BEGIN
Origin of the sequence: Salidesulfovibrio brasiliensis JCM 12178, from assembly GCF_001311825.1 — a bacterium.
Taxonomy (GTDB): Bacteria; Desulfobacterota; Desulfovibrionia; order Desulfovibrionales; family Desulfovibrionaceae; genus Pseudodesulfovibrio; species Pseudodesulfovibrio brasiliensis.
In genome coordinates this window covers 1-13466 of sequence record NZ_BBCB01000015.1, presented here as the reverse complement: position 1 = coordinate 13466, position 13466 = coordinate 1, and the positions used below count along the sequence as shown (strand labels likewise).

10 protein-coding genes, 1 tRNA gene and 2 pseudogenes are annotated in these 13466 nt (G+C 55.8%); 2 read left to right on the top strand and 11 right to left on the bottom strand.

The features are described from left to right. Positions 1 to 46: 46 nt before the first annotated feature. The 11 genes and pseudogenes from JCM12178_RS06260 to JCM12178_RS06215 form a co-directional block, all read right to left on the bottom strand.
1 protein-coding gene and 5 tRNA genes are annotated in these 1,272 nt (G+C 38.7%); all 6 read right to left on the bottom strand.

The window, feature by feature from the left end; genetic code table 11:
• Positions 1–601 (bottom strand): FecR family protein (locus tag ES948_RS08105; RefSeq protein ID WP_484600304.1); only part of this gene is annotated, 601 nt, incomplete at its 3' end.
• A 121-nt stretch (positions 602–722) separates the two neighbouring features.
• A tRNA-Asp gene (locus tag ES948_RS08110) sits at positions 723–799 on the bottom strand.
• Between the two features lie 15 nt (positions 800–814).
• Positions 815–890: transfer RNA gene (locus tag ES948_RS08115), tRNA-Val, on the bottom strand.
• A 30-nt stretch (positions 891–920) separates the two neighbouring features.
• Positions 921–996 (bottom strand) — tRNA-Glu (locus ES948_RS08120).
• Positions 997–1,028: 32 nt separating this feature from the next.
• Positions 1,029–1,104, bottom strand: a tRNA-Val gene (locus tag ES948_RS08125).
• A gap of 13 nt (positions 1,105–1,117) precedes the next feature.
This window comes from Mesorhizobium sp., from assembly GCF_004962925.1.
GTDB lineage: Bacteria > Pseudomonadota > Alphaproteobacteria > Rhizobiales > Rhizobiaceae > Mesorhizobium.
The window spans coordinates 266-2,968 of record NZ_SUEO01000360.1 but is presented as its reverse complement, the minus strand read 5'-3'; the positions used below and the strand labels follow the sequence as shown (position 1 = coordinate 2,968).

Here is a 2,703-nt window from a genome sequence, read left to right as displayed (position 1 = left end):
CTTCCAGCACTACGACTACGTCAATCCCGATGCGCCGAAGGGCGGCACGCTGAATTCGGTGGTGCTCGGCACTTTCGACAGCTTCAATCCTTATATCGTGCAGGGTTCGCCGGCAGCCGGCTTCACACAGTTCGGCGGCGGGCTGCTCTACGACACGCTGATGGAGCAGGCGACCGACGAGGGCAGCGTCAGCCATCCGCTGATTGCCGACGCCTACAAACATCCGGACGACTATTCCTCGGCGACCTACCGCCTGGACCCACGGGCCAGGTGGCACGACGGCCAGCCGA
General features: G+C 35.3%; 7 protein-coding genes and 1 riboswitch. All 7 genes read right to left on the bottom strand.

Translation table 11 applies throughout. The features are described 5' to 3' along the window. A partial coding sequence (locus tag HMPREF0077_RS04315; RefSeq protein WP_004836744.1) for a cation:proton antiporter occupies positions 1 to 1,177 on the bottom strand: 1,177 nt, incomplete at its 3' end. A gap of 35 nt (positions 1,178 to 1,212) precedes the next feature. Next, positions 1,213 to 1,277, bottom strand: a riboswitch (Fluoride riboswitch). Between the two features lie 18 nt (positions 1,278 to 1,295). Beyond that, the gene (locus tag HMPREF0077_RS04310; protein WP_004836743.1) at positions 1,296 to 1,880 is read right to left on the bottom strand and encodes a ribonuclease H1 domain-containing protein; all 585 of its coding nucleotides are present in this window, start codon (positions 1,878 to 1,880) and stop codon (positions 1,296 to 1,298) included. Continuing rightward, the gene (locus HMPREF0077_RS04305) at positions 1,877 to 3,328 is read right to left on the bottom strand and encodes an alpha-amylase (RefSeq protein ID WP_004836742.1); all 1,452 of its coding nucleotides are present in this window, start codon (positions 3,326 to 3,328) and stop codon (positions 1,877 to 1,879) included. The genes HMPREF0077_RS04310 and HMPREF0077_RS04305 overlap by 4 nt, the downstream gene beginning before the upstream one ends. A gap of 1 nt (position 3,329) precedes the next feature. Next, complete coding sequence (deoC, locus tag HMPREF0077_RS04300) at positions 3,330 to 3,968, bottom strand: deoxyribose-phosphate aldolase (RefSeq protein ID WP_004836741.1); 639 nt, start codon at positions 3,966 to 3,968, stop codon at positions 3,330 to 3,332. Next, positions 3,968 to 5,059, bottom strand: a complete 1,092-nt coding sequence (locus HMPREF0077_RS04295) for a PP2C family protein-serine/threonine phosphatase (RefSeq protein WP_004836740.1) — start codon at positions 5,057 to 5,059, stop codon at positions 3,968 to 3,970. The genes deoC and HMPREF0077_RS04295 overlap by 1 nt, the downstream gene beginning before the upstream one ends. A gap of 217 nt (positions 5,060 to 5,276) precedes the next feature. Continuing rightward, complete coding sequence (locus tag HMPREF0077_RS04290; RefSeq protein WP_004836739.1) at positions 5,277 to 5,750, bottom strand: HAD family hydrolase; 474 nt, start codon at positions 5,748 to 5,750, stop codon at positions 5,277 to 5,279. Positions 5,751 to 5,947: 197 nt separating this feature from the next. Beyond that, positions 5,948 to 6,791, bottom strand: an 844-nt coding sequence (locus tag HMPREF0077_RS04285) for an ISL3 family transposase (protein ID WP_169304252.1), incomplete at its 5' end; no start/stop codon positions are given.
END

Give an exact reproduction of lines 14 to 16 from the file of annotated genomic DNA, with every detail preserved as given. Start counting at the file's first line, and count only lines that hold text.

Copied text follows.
• Positions 921–996 (bottom strand) — tRNA-Glu (locus ES948_RS08120).
• Positions 997–1,028: 32 nt separating this feature from the next.
• Positions 1,029–1,104, bottom strand: a tRNA-Val gene (locus tag ES948_RS08125).